General manager Chuck Fletcher could have waited until some Stanley Cup playoff series were finished and talked to some of those teams’ assistants about the Flyers head-coaching job.

That, he said, wasn’t necessary because he was enamored by Alain Vigneault’s resume and by the fact he felt a connection to him during the interview process.

Asked how many candidates he interviewed before naming Vigneault as the franchise’s 21st head coach Monday, Fletcher said: “Not many.”

Vigneault’s track record -- he is tied for the 12th-most wins in NHL history, and eight of his last 12 teams had at least 100 points -- helped Fletcher make a quick decision.

“He’s done a tremendous job of molding teams into winning teams,” Fletcher said. “He’s won a lot of games in the playoffs, has been to the Finals twice. I think it motivates all of us to try to win a Stanley Cup, and certainly I can’t speak for him exactly, but I know that’s why I’m in the business, I want to win a Stanley Cup here in Philadelphia.”

Added Fletcher: “I think we’re both excited about the opportunity to try to push this group forward.”

Great coaches can turn around teams quickly. For proof, see what Barry Trotz has done with the Islanders this season, transforming their defense from last to first in the NHL. In his first year with the Isles, Trotz directed the team to 23 more points (80 to 103) than before he arrived -- and he did it despite losing superstar John Tavares in free agency.

Can Vigneault quickly revitalize the Flyers?

Yes, his track record suggests.

All three teams Alain Vigneault has coached have quickly turned around.
Gene J. Puskar / AP
All three teams Alain Vigneault has coached have quickly turned around.

The Quebec City native has a .588 career points percentage, and he has done well in his first coaching seasons with Montreal, Vancouver, and the New York Rangers, quickly getting his teams to buy into his system.

In Vigneault’s first season with Montreal in 1997-98, the Canadiens made a 10-point improvement over their previous year and reached the conference semifinals.

In 2006-07, his first season in Vancouver, the Canucks made a 13-point improvement, accumulated 105 points, and finished first in their division before losing in the conference semis. Six of his seven Vancouver teams won division titles.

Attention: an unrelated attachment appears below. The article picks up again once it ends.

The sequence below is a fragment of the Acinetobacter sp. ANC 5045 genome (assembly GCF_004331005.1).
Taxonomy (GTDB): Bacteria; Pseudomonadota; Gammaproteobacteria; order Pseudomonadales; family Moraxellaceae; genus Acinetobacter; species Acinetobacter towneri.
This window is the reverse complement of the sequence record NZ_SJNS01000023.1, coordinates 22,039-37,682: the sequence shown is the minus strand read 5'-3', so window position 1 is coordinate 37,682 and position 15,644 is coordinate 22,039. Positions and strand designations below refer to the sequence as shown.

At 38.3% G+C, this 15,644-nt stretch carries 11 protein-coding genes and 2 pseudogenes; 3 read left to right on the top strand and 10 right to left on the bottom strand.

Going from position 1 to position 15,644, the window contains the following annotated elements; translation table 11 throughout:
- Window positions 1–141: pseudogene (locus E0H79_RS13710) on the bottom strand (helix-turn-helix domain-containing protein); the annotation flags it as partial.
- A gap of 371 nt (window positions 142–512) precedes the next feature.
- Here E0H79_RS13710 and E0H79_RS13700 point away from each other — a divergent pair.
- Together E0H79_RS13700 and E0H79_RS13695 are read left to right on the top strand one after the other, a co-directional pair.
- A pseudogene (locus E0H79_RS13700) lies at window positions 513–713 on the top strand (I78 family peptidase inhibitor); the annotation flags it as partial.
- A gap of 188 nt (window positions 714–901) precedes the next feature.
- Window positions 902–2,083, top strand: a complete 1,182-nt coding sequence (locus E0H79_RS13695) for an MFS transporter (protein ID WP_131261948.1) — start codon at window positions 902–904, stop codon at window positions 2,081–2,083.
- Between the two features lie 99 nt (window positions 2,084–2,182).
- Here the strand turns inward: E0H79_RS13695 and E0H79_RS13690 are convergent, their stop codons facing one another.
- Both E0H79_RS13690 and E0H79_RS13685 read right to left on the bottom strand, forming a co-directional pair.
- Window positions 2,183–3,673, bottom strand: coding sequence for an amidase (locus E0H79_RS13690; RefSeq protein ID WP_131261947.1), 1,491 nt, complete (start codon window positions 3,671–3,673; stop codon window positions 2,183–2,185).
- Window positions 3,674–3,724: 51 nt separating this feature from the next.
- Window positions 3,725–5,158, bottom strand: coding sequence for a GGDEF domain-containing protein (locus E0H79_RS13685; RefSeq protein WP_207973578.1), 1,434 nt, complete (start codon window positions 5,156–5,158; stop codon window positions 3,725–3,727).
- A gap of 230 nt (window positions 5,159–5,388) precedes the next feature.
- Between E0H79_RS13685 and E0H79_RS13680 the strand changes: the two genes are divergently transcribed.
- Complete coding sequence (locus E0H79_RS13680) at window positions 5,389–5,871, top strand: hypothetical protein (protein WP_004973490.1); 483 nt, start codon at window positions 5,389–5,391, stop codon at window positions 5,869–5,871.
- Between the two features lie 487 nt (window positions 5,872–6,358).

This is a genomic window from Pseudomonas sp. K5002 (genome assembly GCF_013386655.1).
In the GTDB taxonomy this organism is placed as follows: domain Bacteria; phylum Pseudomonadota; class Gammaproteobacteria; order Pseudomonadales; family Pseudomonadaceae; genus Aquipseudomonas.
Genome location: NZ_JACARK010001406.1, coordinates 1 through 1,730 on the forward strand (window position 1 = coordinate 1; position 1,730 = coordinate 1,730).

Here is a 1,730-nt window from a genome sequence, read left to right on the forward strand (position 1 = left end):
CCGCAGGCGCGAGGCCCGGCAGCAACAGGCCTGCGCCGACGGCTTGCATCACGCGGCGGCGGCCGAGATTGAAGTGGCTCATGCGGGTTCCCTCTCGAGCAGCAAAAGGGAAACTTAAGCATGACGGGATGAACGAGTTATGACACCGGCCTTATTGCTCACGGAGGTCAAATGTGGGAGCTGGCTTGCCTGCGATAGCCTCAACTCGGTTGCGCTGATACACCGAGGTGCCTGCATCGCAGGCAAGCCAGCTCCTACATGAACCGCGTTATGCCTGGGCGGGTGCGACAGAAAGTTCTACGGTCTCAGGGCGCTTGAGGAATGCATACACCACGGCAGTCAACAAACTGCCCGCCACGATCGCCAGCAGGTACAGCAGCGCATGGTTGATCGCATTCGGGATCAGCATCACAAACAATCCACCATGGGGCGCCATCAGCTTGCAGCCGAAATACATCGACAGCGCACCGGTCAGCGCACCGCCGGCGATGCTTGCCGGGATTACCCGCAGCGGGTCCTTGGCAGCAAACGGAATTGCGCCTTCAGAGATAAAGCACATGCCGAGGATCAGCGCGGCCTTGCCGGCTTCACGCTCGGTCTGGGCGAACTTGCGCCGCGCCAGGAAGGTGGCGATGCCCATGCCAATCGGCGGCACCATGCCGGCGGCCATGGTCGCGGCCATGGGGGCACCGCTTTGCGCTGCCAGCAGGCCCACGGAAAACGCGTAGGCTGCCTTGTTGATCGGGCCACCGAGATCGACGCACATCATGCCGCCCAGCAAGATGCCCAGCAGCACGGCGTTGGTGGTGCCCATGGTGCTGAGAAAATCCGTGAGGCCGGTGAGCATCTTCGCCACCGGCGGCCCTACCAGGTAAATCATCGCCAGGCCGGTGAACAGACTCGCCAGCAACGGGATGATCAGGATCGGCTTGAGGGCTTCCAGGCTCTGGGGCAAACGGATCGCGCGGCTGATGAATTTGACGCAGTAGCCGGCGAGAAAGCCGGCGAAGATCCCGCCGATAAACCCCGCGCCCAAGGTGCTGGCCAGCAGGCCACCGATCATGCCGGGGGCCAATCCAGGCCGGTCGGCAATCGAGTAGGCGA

Vigneault’s first-year success with a new team continued in New York in 2013-14, when he directed the Rangers to a 45-31-6 record and just their third Stanley Cup Finals appearance since 1980.

Known as “AV,” Vigneault is in a good position to turn around his latest team.

The Flyers, plagued by another slow start and by goaltender injuries, finished this season with just a 37-37-8 record. But Fletcher has lots of cap space to make improvements, and he is likely to add a second-line center -- free agents include Kevin Hayes, who played for Vigneault with the Rangers, Matt Duchene, and Brock Nelson -- and a top-pairing defenseman. Winnipeg defenseman Jacob Trouba, who can become a restricted free agent, is expected to be available in a trade and he would fit nicely alongside Ivan Provorov.

Fletcher also must find a backup goalie and perhaps a winger. Winger Artemi Panarin is an unrestricted free agent, but he could be reunited with Joel Quenneville, his former Chicago coach, in Florida. Other productive wingers who can become unrestricted free agents July 1: Jeff Skinner, Anders Lee, Gustav Nyquist, and Jordan Eberle.

Vigneault, Fletcher said, “thinks there’s a lot of upside here. In terms of the specific things, we’ll get more into that as we go forward. Obviously last week I discussed some of the things we’re looking to do and we’d certainly like to upgrade in a couple areas if we can, and we’ll see what happens over the next couple months here. Alain, I think he’s at a stage of his career where he wants to win, and he sees a lot of potential in our roster.”

It’s a roster the new coach will like even more if Fletcher adds the much-needed missing pieces.